Scotland falling behind Wales in replacing EU’s Erasmus scheme, Lib Dems claim
The Liberal Democrats have accused Scottish ministers of falling behind their Welsh counterparts in replacing the Erasmus student exchange programme.
Willie Rennie, the party’s education spokesman, said the Scottish Government has “sat on its hands”.
The UK left the Erasmus scheme following Brexit and the Scottish and Welsh governments said the alternative Turing Scheme was inadequate.
Earlier this year, the Welsh Government launched the Taith learning exchange programme, with £65 million in funding.
Freedom of information requests received by the Scottish Lib Dems said there were 5,698 exchange opportunities lined up with the Taith programme from September 2022.
A response from the Scottish Government said discussions around funding the Scottish equivalent were ongoing, as was the consultation process.
Mr Rennie said: “The Erasmus programme is a fantastic initiative that helped us forge relationships with our European friends and opened up the world for Scottish universities and students.
“While Liberal Democrats in government in Wales sought to ensure students and academics would not miss out, the Scottish Government have sat on their hands.
“These freedom of information requests show the level of disinterest from ministers.”
He continued: “It is just another example of the SNP cynically exploiting pro-European sentiment for votes but refusing to actually do any of the hard work or put their money where their mouths are.
“If the SNP are serious about boosting the Scottish economy and delivering opportunities for a generation of students they should get to work and establish a two-way programme from next September, backed by a system of grant guarantees to ensure it is accessible to all.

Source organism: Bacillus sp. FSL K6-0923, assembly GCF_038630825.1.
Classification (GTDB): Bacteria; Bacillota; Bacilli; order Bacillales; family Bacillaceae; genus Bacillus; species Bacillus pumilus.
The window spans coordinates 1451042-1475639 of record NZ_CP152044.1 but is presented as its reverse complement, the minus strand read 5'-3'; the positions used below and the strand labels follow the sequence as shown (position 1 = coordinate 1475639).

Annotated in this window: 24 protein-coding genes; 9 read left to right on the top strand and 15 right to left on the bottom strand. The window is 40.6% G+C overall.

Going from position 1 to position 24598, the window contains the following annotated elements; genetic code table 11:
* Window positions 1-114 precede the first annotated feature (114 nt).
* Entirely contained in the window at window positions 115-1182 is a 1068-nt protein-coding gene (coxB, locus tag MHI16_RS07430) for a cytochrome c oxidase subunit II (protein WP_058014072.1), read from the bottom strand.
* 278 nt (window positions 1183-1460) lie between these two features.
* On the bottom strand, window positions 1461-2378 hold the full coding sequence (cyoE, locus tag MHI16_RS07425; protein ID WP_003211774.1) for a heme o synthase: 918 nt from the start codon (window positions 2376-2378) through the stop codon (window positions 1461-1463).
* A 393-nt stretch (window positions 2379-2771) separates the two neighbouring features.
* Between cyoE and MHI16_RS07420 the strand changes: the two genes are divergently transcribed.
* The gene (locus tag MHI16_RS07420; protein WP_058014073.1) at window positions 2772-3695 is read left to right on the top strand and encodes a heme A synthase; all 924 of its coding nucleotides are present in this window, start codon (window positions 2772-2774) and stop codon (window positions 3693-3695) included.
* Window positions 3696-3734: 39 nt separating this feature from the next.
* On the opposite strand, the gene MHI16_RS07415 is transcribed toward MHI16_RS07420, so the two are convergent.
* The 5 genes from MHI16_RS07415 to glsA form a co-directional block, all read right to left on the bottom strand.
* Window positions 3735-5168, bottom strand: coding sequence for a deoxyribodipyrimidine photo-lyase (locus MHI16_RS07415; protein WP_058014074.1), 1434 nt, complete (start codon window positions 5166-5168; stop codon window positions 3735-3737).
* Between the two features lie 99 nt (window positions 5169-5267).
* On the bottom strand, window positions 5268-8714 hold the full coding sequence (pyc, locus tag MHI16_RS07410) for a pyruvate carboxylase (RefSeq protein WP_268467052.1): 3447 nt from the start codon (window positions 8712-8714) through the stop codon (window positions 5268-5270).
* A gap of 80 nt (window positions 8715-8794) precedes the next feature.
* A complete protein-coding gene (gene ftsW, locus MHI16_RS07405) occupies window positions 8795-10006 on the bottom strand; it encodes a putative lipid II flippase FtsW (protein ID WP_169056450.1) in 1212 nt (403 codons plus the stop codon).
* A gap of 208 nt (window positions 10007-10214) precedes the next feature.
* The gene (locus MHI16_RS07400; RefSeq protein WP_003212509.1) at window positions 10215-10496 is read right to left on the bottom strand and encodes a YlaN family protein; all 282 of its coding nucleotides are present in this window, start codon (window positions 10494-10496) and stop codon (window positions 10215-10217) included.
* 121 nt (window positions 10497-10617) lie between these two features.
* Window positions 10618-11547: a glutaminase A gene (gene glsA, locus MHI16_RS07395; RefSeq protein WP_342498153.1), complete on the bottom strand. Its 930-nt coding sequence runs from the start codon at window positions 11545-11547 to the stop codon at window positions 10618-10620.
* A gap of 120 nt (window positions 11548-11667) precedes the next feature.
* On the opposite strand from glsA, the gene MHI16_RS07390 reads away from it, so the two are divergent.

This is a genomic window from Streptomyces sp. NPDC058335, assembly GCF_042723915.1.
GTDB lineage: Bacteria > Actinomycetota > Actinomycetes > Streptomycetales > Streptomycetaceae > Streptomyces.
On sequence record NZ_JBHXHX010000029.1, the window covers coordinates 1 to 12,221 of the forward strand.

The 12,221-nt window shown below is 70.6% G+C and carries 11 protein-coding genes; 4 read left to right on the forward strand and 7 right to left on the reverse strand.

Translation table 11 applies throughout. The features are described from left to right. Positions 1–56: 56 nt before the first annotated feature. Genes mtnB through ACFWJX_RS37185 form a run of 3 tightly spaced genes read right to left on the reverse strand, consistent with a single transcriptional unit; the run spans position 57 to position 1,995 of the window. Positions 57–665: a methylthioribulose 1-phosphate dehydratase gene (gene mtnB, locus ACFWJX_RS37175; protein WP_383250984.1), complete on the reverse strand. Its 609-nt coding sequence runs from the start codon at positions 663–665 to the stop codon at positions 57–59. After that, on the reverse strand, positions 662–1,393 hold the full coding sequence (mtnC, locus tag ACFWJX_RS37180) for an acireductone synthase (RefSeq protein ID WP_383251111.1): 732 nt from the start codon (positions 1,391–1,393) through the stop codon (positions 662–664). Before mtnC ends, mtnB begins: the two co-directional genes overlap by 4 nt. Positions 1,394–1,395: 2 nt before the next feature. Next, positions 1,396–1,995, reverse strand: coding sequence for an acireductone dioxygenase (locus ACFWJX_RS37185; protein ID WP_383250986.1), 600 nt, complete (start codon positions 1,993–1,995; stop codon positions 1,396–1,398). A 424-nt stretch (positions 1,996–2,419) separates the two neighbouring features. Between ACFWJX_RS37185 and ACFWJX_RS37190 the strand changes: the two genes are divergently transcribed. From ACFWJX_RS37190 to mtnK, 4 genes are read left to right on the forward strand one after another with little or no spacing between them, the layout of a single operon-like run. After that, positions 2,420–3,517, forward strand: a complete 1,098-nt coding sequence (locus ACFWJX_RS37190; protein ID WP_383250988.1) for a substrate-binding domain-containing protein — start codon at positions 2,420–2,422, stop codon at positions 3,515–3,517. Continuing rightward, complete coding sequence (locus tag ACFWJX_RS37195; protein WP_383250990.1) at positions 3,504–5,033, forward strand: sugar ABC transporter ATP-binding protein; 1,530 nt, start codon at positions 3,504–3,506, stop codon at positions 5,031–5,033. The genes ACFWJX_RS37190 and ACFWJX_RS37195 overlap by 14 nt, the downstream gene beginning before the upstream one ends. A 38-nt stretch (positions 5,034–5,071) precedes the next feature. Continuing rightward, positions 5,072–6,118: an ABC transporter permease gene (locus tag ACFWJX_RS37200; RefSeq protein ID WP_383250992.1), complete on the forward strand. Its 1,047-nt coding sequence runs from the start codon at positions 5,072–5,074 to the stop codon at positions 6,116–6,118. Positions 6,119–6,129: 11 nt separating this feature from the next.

“There’s no good reason to delay.”
Jamie Hepburn, minister for higher and further education at Holyrood, said: “The UK Government’s misguided decision not to associate to Erasmus+ has resulted in support for our most deprived communities to be cut and opportunities for all our learners reduced.
“An independent Scotland could see the country’s learners and institutions benefit from full participation in Erasmus+ once again as we seek to re-join the European Union.
“In recognition of the importance of educational mobility, we are developing a bespoke Scottish Education Exchange Programme.
“We are engaging with stakeholders in higher and further education, schools, community learning and development, youth and sports and listening to their views, priorities and requirements for a Scottish Education Exchange Programme.”
Wales’ Education Minister unveiled the new international exchange programme for Wales, to replace the Erasmus+ programme, in February.
Jeremy Miles revealed the details of the scheme today, saying that it was “tailor-made for Wales”.
Over four years the aim is for 15,000 students and staff from Wales to travel overseas, and for 10,000 in turn to work or study in Wales.
The five-year programme will run until 2026 with Welsh Government funding of up to £65 million. They said it would “offer life-changing opportunities to travel and learn for all learners and staff in every part of Wales.”
The scheme, chaired by former Education Minister Kirsty Williams, will cover higher education, adult education, further and vocational education, and schools, as well as youth work.
Taith will also aim bring students and educators from around the world to Wales, “to help enrich our education settings and bring even greater diversity and culture to our classrooms and campuses,” the Welsh Government said.
“This raises Wales’ international profile, and enhances Wales’ reputation as an open and outward-looking nation,” they added.
The programme will help deliver the Welsh Government’s priorities in transforming international engagement and developing the best in international education and youth sectors through sustainable actions that benefit current and future generations in Wales, the Welsh Government said.
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